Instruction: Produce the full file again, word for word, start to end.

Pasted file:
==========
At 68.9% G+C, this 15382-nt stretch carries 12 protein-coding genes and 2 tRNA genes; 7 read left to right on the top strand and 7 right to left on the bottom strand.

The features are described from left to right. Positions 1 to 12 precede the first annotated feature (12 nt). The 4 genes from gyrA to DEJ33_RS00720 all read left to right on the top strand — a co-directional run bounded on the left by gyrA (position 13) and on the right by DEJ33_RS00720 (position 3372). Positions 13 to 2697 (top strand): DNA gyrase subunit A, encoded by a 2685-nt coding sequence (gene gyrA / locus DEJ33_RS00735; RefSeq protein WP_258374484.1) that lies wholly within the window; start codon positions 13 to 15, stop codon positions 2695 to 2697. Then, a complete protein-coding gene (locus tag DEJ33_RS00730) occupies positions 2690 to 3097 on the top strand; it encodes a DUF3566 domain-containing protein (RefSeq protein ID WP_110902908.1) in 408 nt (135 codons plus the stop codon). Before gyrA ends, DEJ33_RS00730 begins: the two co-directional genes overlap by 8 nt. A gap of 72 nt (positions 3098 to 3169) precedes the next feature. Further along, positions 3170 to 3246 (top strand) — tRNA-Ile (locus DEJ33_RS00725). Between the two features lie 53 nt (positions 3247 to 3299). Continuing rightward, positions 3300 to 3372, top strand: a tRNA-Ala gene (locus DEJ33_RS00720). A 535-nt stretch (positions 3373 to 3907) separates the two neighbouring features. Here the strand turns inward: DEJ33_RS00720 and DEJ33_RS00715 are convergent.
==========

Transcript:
At 68.9% G+C, this 15382-nt stretch carries 12 protein-coding genes and 2 tRNA genes; 7 read left to right on the top strand and 7 right to left on the bottom strand.

The features are described from left to right. Positions 1 to 12 precede the first annotated feature (12 nt). The 4 genes from gyrA to DEJ33_RS00720 all read left to right on the top strand — a co-directional run bounded on the left by gyrA (position 13) and on the right by DEJ33_RS00720 (position 3372). Positions 13 to 2697 (top strand): DNA gyrase subunit A, encoded by a 2685-nt coding sequence (gene gyrA / locus DEJ33_RS00735; RefSeq protein WP_258374484.1) that lies wholly within the window; start codon positions 13 to 15, stop codon positions 2695 to 2697. Then, a complete protein-coding gene (locus tag DEJ33_RS00730) occupies positions 2690 to 3097 on the top strand; it encodes a DUF3566 domain-containing protein (RefSeq protein ID WP_110902908.1) in 408 nt (135 codons plus the stop codon). Before gyrA ends, DEJ33_RS00730 begins: the two co-directional genes overlap by 8 nt. A gap of 72 nt (positions 3098 to 3169) precedes the next feature. Further along, positions 3170 to 3246 (top strand) — tRNA-Ile (locus DEJ33_RS00725). Between the two features lie 53 nt (positions 3247 to 3299). Continuing rightward, positions 3300 to 3372, top strand: a tRNA-Ala gene (locus DEJ33_RS00720). A 535-nt stretch (positions 3373 to 3907) separates the two neighbouring features. Here the strand turns inward: DEJ33_RS00720 and DEJ33_RS00715 are convergent.